“The lasers that most people are familiar with emit a narrow beam of light in a fixed direction that has a well-defined wavelength and a predictable power output — like those in laser pointers, bar-code readers, surgical instruments and CD players,” said senior author A. Douglas Stone, the Carl A. Morse Professor of Applied Physics at Yale.
In these conventional lasers, the light is trapped and amplified between parallel mirrors or interfaces and bounces back and forth along one dimension. Scientists can determine what the light output will be based on the “leakiness” of the mirrors, which is usually quite small.
But, a new breed of lasers — diffusive random lasers (DRLs) — made possible by modern nanofabrication capabilities, consist of a simple aggregate of nanoparticles and have no mirrors to trap light. These lasers were pioneered by Hui Cao, now a professor of applied physics at Yale, and have been proposed for applications in environmental lighting (“laser paint”), medical imaging and displays. Until now, there has been no simple way for scientists to predict the wavelengths and intensities of the light emitted by DRLs.
Although, superficially, conventional lasers and DRLs appear to operate very differently, experimental results indicated many basic similarities, and scientists have searched for a unifying description that would apply to all lasers.
The properties of a laser are determined by measuring the lasing modes, including the pattern of light intensity within the laser, and the wavelengths of light it puts out. With conventional lasers, these modes can easily be obtained through simulations.
“For random lasers, time-dependent simulations are difficult to do, hard to interpret, and don't answer the question: ‘What is the nature of the lasing modes in a random laser,’” according to Stone. “Researchers really wanted a description similar to that for conventional lasers, but no one knew how to develop such a description.”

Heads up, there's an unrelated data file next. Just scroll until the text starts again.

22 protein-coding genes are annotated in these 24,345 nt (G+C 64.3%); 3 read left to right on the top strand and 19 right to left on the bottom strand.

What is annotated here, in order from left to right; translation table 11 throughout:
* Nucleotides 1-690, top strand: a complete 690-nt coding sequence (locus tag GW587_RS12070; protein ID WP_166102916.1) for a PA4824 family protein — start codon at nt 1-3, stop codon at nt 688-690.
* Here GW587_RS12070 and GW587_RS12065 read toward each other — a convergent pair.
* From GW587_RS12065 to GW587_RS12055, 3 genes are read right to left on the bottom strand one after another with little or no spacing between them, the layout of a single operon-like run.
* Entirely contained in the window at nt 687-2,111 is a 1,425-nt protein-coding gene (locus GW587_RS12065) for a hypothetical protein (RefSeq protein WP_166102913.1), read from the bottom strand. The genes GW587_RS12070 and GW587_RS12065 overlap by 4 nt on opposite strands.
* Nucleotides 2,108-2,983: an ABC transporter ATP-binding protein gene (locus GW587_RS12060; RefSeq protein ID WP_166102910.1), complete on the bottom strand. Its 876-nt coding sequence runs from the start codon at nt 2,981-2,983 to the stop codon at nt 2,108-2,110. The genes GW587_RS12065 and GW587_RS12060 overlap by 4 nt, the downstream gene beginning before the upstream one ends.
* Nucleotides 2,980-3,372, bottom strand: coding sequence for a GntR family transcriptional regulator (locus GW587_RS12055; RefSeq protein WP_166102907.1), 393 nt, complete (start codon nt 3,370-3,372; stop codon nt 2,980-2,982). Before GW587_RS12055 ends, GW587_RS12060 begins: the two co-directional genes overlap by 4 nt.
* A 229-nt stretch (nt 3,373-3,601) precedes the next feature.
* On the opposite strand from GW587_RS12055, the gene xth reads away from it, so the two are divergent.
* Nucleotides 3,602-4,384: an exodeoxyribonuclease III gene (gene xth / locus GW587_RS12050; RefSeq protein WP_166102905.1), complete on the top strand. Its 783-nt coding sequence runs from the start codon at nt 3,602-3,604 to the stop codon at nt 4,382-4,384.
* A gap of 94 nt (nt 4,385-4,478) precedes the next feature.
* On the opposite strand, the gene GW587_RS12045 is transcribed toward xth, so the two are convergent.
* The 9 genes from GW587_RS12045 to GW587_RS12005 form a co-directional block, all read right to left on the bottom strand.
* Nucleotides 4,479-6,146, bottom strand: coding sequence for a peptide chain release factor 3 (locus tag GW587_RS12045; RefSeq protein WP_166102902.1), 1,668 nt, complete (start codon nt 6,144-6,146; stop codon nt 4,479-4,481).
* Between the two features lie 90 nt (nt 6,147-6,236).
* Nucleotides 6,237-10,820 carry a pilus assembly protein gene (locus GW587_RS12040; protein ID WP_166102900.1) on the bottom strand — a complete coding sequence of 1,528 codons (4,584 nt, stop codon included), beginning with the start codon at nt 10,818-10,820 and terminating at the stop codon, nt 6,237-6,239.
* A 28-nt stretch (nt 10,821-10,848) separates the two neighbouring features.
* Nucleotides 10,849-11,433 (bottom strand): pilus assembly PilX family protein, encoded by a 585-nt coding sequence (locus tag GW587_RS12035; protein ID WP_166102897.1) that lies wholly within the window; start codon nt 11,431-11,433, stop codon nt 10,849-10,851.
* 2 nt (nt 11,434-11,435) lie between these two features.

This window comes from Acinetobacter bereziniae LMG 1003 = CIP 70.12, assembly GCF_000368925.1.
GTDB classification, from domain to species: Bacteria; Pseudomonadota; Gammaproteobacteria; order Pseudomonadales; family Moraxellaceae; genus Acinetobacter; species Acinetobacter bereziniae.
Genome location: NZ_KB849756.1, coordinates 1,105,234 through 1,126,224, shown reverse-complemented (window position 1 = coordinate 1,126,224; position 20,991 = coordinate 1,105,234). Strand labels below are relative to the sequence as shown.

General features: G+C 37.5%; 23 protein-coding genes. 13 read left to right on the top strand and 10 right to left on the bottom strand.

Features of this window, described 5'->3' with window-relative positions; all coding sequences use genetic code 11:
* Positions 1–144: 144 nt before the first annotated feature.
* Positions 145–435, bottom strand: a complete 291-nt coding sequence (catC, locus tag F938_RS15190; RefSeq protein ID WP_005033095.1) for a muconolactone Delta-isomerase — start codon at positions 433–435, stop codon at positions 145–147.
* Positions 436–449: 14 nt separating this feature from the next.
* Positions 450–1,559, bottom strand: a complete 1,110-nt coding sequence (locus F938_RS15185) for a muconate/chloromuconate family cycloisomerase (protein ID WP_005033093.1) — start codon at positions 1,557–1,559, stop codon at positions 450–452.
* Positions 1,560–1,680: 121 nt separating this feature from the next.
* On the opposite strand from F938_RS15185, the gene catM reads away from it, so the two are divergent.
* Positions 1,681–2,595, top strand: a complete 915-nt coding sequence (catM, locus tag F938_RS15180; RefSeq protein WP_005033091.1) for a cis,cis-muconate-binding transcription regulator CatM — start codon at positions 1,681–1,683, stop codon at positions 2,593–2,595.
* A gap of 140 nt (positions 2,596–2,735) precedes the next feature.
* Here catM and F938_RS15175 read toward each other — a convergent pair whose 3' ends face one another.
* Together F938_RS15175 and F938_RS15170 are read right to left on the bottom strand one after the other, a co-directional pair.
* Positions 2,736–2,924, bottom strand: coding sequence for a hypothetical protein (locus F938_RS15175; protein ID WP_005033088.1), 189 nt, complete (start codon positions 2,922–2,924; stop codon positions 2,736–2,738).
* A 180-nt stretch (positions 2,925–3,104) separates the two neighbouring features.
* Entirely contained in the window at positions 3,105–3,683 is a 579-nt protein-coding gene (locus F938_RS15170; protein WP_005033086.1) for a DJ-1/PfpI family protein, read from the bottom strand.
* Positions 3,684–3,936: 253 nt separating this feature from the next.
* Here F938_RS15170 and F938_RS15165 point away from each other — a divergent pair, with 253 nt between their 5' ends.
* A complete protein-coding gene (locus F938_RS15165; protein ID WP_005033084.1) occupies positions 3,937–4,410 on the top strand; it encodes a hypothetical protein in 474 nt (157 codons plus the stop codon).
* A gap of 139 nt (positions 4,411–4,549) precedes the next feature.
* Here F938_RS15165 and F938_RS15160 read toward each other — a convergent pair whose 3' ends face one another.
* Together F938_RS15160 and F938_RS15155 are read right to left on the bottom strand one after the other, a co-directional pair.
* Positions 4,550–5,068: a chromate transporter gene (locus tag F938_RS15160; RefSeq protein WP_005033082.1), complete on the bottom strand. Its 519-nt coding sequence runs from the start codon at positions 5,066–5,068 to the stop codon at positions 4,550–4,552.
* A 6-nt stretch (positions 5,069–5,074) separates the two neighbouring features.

To create their unifying theory, the researchers derived a wholly new set of non-linear equations that fit both conventional and non-conventional lasers — such as the DRL or other nanostructured lasers. Based on these equations Stone, his former PhD student Hakan Tureci, now at ETH Zurich, and two other members of Stone’s research group, Li Ge and Stefan Rotter, created a detailed computer code that can predict all the important properties of any kind of laser from simple inputs.
“The state of laser theory after forty years was an embarrassment; it was essentially qualitative, but not predictive or quantitative,” says Stone. “We went back to the basics — and we think we have now solved that problem.”
A “Perspective” review of the theory in the same issue of Science noted, “By developing a new theory in which the main properties of a laser can be physically understood . . . they have provided a substantially broader perspective of laser physics that unifies the physical description of many possible laser structures.”